In case you go for the more hands-on approach the next step would be to open a brokerage account.

An online brokerage account is a cheap and hassle-free option for you to invest in stocks and other forms of investments. You can either open an individual retirement account (IRA) or a taxable brokerage account. Your broker needs to be chosen after careful consideration. Therefore, assess available brokers based on account fees, trading commissions, investment selection, investor research, and tools. Make sure your broker is a well-reputed and trustworthy one.

Many financial institutions have minimum deposit requirements. In other words, they won't accept your account application unless you deposit a certain amount of money. Some firms won't even allow you to open an account with a sum as small as $1,000.

The Robo-advisor service performs all the technical aspects of stock investing for you including opening the broker account. Now I know it seems slightly unorthodox but trust me the Robo-advisor charges a fraction of in-person advisors but gets the same job done.

Now that you have set up your brokerage account you need to -

Decide what kind of stock you want to invest in.

There are two main types of stocks available for you to invest in.

  • Stock mutual funds or exchange-traded funds- These mutual funds also sometimes known as equity mutual funds allow you to purchase small portions of various stocks in one transaction. When you invest in a fund you own small fractions of the companies. You can also diversify your portfolio by putting together various funds. These possess a lower risk when compared to individual stocks as they tend to be very diversified and do not have fluctuating prices.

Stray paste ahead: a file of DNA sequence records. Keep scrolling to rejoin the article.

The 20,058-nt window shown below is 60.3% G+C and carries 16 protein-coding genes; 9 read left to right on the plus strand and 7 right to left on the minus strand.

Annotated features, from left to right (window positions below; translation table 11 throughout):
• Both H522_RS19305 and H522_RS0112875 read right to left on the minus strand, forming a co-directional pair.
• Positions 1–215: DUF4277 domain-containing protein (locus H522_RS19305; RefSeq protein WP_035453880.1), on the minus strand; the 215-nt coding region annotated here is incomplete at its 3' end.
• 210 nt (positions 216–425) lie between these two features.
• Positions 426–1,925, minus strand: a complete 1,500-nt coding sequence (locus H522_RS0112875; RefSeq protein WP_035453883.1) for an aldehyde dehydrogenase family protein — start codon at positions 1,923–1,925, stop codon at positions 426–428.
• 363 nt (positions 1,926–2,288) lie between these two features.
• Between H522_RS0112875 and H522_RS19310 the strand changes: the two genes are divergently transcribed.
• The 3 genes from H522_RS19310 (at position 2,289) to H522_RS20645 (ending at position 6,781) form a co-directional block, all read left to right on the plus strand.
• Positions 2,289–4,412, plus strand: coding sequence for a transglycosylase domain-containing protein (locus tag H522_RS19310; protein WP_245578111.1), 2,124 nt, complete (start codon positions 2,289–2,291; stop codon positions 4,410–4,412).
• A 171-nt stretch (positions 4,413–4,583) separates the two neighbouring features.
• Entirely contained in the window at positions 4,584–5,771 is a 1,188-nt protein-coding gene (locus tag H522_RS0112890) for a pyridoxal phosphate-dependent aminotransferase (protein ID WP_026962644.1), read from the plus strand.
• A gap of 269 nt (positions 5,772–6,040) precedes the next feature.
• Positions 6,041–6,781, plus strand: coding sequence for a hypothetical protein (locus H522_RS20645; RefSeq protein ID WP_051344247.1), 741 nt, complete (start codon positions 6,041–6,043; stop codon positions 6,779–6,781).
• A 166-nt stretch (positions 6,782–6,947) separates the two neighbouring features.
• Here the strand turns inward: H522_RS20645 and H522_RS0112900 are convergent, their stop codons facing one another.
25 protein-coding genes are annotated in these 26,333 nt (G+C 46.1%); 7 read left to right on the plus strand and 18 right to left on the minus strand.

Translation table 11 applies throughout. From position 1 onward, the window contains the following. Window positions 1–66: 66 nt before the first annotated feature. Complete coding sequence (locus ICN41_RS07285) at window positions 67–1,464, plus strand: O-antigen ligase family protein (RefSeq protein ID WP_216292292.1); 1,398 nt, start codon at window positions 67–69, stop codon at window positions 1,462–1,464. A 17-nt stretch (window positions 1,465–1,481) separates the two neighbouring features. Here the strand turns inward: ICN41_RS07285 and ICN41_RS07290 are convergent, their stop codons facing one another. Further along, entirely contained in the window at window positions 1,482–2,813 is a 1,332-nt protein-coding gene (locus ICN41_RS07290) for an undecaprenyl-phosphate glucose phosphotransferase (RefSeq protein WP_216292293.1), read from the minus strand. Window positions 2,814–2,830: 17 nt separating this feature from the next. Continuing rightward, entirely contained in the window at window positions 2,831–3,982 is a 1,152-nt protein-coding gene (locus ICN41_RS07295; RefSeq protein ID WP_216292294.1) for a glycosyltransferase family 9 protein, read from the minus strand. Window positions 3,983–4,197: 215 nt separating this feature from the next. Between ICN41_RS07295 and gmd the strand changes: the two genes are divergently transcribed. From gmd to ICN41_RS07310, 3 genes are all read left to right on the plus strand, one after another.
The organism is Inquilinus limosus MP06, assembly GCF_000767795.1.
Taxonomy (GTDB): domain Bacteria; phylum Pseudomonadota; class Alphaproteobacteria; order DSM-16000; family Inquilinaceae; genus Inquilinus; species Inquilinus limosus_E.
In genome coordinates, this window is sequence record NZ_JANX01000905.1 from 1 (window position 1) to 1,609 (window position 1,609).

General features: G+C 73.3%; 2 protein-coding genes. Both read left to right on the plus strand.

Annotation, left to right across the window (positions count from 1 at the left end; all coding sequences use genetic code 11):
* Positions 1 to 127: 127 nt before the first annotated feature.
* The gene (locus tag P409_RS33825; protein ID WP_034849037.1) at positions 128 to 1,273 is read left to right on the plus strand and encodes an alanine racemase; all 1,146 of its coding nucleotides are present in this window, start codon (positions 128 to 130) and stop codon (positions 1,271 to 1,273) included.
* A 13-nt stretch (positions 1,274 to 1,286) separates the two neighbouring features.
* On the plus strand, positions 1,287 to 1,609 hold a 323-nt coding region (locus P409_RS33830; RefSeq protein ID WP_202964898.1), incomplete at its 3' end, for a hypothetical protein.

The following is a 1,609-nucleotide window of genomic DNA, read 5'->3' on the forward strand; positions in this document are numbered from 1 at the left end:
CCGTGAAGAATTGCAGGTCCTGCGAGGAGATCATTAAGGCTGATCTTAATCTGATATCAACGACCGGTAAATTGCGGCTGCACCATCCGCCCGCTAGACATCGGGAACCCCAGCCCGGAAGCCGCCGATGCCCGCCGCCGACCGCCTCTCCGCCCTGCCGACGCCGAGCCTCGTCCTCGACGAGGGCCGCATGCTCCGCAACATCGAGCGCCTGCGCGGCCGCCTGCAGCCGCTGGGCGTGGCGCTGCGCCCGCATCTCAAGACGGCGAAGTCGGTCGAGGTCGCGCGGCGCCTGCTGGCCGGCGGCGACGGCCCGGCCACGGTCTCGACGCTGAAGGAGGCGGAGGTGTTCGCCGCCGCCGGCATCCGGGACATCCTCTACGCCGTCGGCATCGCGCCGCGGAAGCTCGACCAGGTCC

• Individual stocks- You can also purchase a few shares from a specified company as a beginner. Building a diversified portfolio is possible with individual stocks but it will take a large amount of time with significant investment. Prices of individual stocks may skyrocket or plummet depending on factors we will be looking at further down this article. Therefore, individual stocks pose a higher risk compare to mutual funds.

Set a budget.

Contrary to popular belief you don’t have to dive in headfirst with a large startup investment to make money on the stock market. If you are a novice who simply wants to dip their toes and see how stock investment works, you can start with a purchase of as small as $50 dollars.

However, if you want to start small it is suggested that you go for individual stocks because mutual funds tend to have a minimum of $1000 and higher. There are other fees associated with mutual funds such as the management expense ratio (MER) which is charged by the management team each year, based on the number of assets in the fund. Putting all of these factors into account the price of

How to decide which stocks to invest in?

Charting Goals
Photographer: Isaac Smith | Source: Unsplash

There are many online platforms such as Udemy, Coursera, Skillshare offer insightful and detailed courses for beginners who want to invest in the stock market. If you want a thorough idea of how the stock market works, which stocks to invest in, etc- it is strongly suggested that you take a beginner’s course.

Nevertheless, to help you along here are a few basic tips and tricks you can apply while choosing which stock to invest in.

Do your homework and research before you invest in stocks.